Women’s Book March: Updraft by Fran Wilde

I’m challenging myself to read only novels by women and femme people for a full year, from March 2019 through March 2020. Read this post to get the full story!

Delequerriat: The act of concealment, in plain sight, may only be used to turn wrong to right.

This time I read Updraft by Fran Wilde! Wilde has created a unique secondary world for this fantasy coming-of-age story. Many elements of Updraft will be recognizable to readers familiar with the Hero’s Journey, but it’s set in a universe that bears no resemblance to our own.

Wilde’s Bone Universe is aptly named: everyone who lives in the city–which, as far as we know, houses all of humanity in this world–lives in huge towers of living bone that rise above an ever-present cloudbase. No one knows what’s under the clouds; things that are thrown down below the cloud layer (including, in some cases, people) tend not to return. An origin myth tells how the Singers, a mysterious caste who enforce Laws within the city, helped the bone towers grow above the chaos of the clouds, an event recorded in song as the Rise.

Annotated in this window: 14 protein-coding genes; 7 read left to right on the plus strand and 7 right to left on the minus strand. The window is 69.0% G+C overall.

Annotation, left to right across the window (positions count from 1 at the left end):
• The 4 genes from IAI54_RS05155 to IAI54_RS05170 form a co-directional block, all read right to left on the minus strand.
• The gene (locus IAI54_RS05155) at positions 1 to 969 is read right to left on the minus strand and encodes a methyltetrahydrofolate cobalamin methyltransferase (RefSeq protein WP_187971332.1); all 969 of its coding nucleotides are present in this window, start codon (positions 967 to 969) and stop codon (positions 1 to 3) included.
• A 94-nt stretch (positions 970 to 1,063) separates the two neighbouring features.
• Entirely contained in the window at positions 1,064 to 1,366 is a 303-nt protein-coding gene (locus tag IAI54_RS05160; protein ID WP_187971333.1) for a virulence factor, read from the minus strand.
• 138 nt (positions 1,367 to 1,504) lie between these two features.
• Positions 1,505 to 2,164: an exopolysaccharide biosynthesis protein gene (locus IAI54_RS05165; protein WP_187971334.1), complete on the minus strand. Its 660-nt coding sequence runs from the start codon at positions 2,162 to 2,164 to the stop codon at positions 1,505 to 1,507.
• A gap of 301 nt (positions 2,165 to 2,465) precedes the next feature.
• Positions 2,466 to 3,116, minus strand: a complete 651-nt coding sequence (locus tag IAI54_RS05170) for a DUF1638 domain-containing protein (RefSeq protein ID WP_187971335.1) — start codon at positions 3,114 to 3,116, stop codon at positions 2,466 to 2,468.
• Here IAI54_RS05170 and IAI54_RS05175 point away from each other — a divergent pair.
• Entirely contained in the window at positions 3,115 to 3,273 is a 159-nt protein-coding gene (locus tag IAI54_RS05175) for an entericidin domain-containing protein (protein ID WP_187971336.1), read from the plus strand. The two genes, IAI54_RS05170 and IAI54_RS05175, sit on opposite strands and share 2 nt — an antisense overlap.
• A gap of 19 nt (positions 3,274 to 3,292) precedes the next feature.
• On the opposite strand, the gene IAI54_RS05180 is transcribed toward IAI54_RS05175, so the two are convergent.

In the city, people get around on connecting bridges made of sinew, or, more commonly, on artificial wings of spider silk and wood. Updraft introduces us to Kirit, a young woman excited to pass her wingtest and become a trader like her mother. But when she breaks a Law and exposes her tower to the depredations of an aerial monster called a skymouth, the Singers give her a choice: become a Singer or be marked as a Lawsbreaker and demoted “downtower”, a harsh punishment that includes the possibility of being selected as a human sacrifice to appease the city.

Updraft employs an interesting structure: we meet Kirit on the cusp of fulfilling her rite of passage into adulthood as a tower resident, only for her to be thrust into a totally new set of circumstances as a novice Singer, which almost amounts to a second childhood. The stakes are all too adult, though, as Kirit faces the constant threat of being found unworthy as a Singer, even as she develops skills with them that account for their unique status within the city.

It is in large part Kirit’s unfamiliarity with Singer tradition and her unconventional route to them that leads her to question The Way Things Are Done, with consequences that shudder through the city and lead to revelations of secrets long hidden.

Updraft asks incisive questions about power, secrecy, and transparency of government, including if it’s ever right for governments to hide things from their citizens for their own protection. If that sounds dry, fear not! The themes are gracefully embedded in a rich, moving story with plenty of action, engaging characters, and worldbuilding that manages to be both sweeping and subtle.

Already read Updraft? Let me know what you thought in the comments!

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